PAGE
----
A revelatory exploration of the Jewish roots of the Last Supper that seeks to understand exactly what happened at Jesus’ final Passover.
“Clear, profound and practical—you do not want to miss this book.”—Dr. Scott Hahn, author of The Lamb’s Supper and The Fourth Cup
Jesus and the Jewish Roots of the Eucharist shines fresh light on the Last Supper by looking at it through Jewish eyes. Using his in-depth knowledge of the Bible and ancient Judaism, Dr. Brant Pitre answers questions such as: What was the Passover like at the time of Jesus? What were the Jewish hopes for the Messiah? What was Jesus’ purpose in instituting the Eucharist during the feast of Passover? And, most important of all, what did Jesus mean when he said, “This is my body… This is my blood”?
To answer these questions, Pitre explores ancient Jewish beliefs about the Passover of the Messiah, the miraculous Manna from heaven, and the mysterious Bread of the Presence. As he shows, these three keys—the Passover, the Manna, and the Bread of the Presence—have the power to unlock the original meaning of the Eucharistic words of Jesus. Along the way, Pitre also explains how Jesus united the Last Supper to his death on Good Friday and his Resurrection on Easter Sunday.
Inspiring and informative, Jesus and the Jewish Roots of the Eucharist is a groundbreaking work that is sure to illuminate one of the greatest mysteries of the Christian faith: the mystery of Jesus’ presence in “the breaking of the bread.”
|Publisher:||The Crown Publishing Group|
|Product dimensions:||5.17(w) x 7.95(h) x 0.66(d)|
About the Author
BRANT PITRE is a professor of sacred Scripture at Notre Dame Seminary in New Orleans, Louisiana. He is the author of Jesus the Bridegroom. Dr. Pitre is an extremely enthusiastic and highly sought-after speaker who lectures regularly across the United States. He has produced dozens of Bible studies on both CD and DVD, in which he explores the biblical roots of the Catholic faith. He has also appeared on a number of Catholic radio and television shows, such as Catholic Answers Live and EWTN. He currently lives in Louisiana with his wife, Elizabeth, and their five young children.
Read an Excerpt
The Mystery of the Last Super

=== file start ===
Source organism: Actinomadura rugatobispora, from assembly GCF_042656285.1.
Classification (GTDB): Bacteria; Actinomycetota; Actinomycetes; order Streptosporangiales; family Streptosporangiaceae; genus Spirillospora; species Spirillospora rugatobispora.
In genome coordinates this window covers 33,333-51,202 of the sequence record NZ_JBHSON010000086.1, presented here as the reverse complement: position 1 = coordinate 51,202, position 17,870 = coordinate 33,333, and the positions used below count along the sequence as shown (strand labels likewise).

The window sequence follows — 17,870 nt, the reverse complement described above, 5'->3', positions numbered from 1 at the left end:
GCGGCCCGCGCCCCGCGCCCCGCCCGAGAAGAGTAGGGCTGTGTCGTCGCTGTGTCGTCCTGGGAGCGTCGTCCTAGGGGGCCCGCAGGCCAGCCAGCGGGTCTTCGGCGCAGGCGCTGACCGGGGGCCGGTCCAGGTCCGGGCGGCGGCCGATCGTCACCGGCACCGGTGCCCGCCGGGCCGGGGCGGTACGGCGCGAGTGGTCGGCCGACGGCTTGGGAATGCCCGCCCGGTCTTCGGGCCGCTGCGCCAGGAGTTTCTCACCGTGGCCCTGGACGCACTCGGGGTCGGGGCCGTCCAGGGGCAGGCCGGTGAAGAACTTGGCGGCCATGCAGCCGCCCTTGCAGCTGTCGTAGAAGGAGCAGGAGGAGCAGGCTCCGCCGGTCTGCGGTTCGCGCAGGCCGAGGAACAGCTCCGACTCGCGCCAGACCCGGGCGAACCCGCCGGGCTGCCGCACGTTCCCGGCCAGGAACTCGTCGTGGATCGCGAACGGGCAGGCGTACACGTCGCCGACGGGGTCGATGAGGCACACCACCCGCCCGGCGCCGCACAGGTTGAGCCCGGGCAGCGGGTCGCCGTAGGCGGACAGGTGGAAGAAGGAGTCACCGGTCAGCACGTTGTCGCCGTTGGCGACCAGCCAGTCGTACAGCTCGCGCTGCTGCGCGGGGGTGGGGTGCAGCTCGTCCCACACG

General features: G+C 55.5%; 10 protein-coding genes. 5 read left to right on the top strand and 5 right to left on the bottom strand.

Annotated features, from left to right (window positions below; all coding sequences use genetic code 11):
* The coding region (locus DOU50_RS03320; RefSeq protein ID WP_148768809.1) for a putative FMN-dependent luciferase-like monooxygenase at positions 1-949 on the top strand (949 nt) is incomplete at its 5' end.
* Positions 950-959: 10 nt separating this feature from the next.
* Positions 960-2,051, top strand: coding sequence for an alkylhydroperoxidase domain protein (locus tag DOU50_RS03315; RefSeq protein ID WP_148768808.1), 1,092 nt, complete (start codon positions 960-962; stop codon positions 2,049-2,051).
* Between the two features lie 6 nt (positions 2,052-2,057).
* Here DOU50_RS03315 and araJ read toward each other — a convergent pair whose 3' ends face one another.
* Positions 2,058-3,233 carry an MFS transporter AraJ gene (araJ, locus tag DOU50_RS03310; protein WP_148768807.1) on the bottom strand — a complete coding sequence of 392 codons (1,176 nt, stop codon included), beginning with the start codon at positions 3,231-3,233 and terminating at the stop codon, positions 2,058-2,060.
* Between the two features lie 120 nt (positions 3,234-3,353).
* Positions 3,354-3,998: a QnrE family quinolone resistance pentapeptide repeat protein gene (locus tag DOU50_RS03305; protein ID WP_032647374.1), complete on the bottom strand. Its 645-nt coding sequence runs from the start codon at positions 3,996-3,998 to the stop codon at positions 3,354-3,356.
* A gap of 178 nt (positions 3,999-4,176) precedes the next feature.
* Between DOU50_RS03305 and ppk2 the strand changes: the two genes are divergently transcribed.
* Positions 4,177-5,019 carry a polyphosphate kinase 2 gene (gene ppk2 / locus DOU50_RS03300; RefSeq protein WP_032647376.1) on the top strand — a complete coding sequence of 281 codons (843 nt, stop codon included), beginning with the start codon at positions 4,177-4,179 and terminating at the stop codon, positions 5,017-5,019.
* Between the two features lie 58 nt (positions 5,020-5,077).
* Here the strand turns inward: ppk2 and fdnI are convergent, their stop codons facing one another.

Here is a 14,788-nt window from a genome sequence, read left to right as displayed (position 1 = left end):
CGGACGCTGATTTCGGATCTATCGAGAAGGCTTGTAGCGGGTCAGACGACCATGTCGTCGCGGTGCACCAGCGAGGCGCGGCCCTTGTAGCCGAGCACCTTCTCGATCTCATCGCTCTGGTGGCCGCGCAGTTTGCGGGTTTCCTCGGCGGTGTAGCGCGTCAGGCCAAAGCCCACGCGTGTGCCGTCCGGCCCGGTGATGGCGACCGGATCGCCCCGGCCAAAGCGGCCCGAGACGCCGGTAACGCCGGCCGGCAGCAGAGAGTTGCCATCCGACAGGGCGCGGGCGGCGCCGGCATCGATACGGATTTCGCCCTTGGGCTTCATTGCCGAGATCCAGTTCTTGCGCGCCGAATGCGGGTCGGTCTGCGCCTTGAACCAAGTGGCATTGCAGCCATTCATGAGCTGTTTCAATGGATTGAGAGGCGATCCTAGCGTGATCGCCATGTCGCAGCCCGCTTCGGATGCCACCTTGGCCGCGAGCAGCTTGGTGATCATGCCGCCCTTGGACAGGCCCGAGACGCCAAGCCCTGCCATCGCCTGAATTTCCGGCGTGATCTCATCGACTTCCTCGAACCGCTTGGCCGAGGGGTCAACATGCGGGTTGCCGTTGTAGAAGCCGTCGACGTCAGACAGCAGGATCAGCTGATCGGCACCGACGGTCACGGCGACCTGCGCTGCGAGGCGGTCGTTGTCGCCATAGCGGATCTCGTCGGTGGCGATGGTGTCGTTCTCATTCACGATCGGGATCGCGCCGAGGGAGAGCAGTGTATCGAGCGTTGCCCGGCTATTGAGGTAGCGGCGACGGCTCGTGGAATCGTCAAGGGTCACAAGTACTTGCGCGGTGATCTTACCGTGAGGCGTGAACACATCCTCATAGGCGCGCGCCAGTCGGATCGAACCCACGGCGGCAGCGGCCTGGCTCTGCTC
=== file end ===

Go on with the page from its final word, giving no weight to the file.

Jesus and Judaism
Jesus of Nazareth was a Jew. He was born of a Jewish mother, received the Jewish sign of circumcision, and grew up in a Jewish town in Galilee. As a young man, he studied the Jewish Torah, celebrated Jewish feasts and holy days, and went on pilgrimages to the Jewish Temple. And, when he was thirty years old, he began to preach in the Jewish synagogues about the fulfillment of the Jewish Scriptures, proclaiming the kingdom of God to the Jewish people. At the very end of his life, he celebrated the Jewish Passover, was tried by the Jewish council of priests and elders known as the Sanhedrin, and was crucified outside the great Jewish city of Jerusalem. Above his head hung a placard that read in Greek, Latin, and Hebrew: "Jesus of Nazareth, King of the Jews" (John 19:19).
As this list demonstrates, the Jewishness of Jesus is a historical fact. But is it important? If Jesus was a real person who really lived in history, then the answer must be "Yes." To be sure, over the centuries, Christian theologians have written books about Jesus that don't spend much time studying his Jewish context. Much of the effort has gone into exploring the question of his divine identity. However, for anyone interested in exploring the humanity of Jesus-especially the original meaning of his words and actions-a focus on his Jewish identity is absolutely necessary. Jesus was a historical figure, living in a particular time and place. Therefore, any attempt to understand his words and deeds must reckon with the fact that Jesus lived in an ancient Jewish context. Although on a few occasions Jesus welcomed non-Jews (Gentiles) who accepted him as Messiah, he himself declared that he had been sent first and foremost "to the lost sheep of the house of Israel" (Matthew 10:5). This means that virtually all of his teachings were directed to a Jewish audience in a Jewish setting.
For instance, during his first sermon in his hometown synagogue at Nazareth, Jesus began to reveal his messianic identity in a very Jewish way. He did not shout aloud in the streets or cry out from the rooftops, "I am the Messiah." Instead, he took up the scroll of the prophet Isaiah and found the place that spoke of the coming of an "anointed" deliverer (see Isaiah 61:1-4). After reading Isaiah's prophecy, Jesus closed the scroll and said to his audience, "Today, this scripture has been fulfilled in your hearing" (Luke 4:21). With these words, he proclaimed to his fellow Jews that their long-held hope for the coming of the Messiah, the "anointed one" (Hebrew mashiah), had at last been fulfilled-in him. As we will see over the course of this book, this was the first of many instances in which Jesus would utilize the Jewish Scriptures to reveal himself to a Jewish audience as the long-awaited Jewish Messiah.
You Shall Not Drink the Blood
However, if Jesus did in fact see himself as the Jewish Messiah, then we are faced with a historical puzzle-a mystery of sorts. On the one hand, Jesus drew directly on the Jewish Scriptures as the inspiration for many of his most famous teachings. (Think once again of his sermon in the synagogue at Nazareth.) On the other hand, he said things that appeared to go directly against the Jewish Scriptures. Perhaps the most shocking of these are his teachings about eating his flesh and drinking his blood. According to the Gospel of John, in another Jewish synagogue on another Sabbath day, Jesus said the following words: